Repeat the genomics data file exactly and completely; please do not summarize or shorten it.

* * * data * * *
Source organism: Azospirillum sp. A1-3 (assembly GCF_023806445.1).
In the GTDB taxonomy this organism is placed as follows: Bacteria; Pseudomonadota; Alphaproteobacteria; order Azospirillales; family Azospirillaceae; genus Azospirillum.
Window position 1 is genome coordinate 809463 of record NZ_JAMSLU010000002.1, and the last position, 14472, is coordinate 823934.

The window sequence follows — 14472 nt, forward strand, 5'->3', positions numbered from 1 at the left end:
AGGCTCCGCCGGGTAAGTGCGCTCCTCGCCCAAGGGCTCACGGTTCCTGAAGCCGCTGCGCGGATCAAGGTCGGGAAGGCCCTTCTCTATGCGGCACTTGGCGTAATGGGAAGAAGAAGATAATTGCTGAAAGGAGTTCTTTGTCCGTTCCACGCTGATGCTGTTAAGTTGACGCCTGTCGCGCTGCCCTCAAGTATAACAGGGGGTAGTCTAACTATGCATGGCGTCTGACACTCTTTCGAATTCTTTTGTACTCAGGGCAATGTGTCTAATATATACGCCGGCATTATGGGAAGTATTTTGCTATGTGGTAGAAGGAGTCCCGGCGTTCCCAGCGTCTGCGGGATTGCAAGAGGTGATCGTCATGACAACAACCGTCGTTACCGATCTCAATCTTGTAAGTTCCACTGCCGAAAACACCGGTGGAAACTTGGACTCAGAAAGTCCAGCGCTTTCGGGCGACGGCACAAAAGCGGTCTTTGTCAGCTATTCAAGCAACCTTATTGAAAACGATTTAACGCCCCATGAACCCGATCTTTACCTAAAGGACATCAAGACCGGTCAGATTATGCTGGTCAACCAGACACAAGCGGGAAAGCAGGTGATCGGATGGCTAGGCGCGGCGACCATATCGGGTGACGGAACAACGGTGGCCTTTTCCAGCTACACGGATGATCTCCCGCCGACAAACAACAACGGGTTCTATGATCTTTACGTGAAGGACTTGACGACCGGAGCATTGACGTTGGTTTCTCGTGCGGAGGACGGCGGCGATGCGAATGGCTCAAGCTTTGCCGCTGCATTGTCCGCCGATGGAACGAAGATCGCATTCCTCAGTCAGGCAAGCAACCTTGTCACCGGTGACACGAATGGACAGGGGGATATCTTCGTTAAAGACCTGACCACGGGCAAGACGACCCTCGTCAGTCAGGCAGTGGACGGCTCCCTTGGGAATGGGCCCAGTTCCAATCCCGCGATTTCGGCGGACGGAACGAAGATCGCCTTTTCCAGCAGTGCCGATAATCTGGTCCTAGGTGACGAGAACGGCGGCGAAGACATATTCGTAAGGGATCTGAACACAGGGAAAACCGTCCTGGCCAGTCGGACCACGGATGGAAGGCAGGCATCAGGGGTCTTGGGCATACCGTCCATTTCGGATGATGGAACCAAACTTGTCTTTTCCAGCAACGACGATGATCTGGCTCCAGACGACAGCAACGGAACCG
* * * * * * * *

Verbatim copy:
Source organism: Azospirillum sp. A1-3 (assembly GCF_023806445.1).
In the GTDB taxonomy this organism is placed as follows: Bacteria; Pseudomonadota; Alphaproteobacteria; order Azospirillales; family Azospirillaceae; genus Azospirillum.
Window position 1 is genome coordinate 809463 of record NZ_JAMSLU010000002.1, and the last position, 14472, is coordinate 823934.

The window sequence follows — 14472 nt, forward strand, 5'->3', positions numbered from 1 at the left end:
AGGCTCCGCCGGGTAAGTGCGCTCCTCGCCCAAGGGCTCACGGTTCCTGAAGCCGCTGCGCGGATCAAGGTCGGGAAGGCCCTTCTCTATGCGGCACTTGGCGTAATGGGAAGAAGAAGATAATTGCTGAAAGGAGTTCTTTGTCCGTTCCACGCTGATGCTGTTAAGTTGACGCCTGTCGCGCTGCCCTCAAGTATAACAGGGGGTAGTCTAACTATGCATGGCGTCTGACACTCTTTCGAATTCTTTTGTACTCAGGGCAATGTGTCTAATATATACGCCGGCATTATGGGAAGTATTTTGCTATGTGGTAGAAGGAGTCCCGGCGTTCCCAGCGTCTGCGGGATTGCAAGAGGTGATCGTCATGACAACAACCGTCGTTACCGATCTCAATCTTGTAAGTTCCACTGCCGAAAACACCGGTGGAAACTTGGACTCAGAAAGTCCAGCGCTTTCGGGCGACGGCACAAAAGCGGTCTTTGTCAGCTATTCAAGCAACCTTATTGAAAACGATTTAACGCCCCATGAACCCGATCTTTACCTAAAGGACATCAAGACCGGTCAGATTATGCTGGTCAACCAGACACAAGCGGGAAAGCAGGTGATCGGATGGCTAGGCGCGGCGACCATATCGGGTGACGGAACAACGGTGGCCTTTTCCAGCTACACGGATGATCTCCCGCCGACAAACAACAACGGGTTCTATGATCTTTACGTGAAGGACTTGACGACCGGAGCATTGACGTTGGTTTCTCGTGCGGAGGACGGCGGCGATGCGAATGGCTCAAGCTTTGCCGCTGCATTGTCCGCCGATGGAACGAAGATCGCATTCCTCAGTCAGGCAAGCAACCTTGTCACCGGTGACACGAATGGACAGGGGGATATCTTCGTTAAAGACCTGACCACGGGCAAGACGACCCTCGTCAGTCAGGCAGTGGACGGCTCCCTTGGGAATGGGCCCAGTTCCAATCCCGCGATTTCGGCGGACGGAACGAAGATCGCCTTTTCCAGCAGTGCCGATAATCTGGTCCTAGGTGACGAGAACGGCGGCGAAGACATATTCGTAAGGGATCTGAACACAGGGAAAACCGTCCTGGCCAGTCGGACCACGGATGGAAGGCAGGCATCAGGGGTCTTGGGCATACCGTCCATTTCGGATGATGGAACCAAACTTGTCTTTTCCAGCAACGACGATGATCTGGCTCCAGACGACAGCAACGGAACCG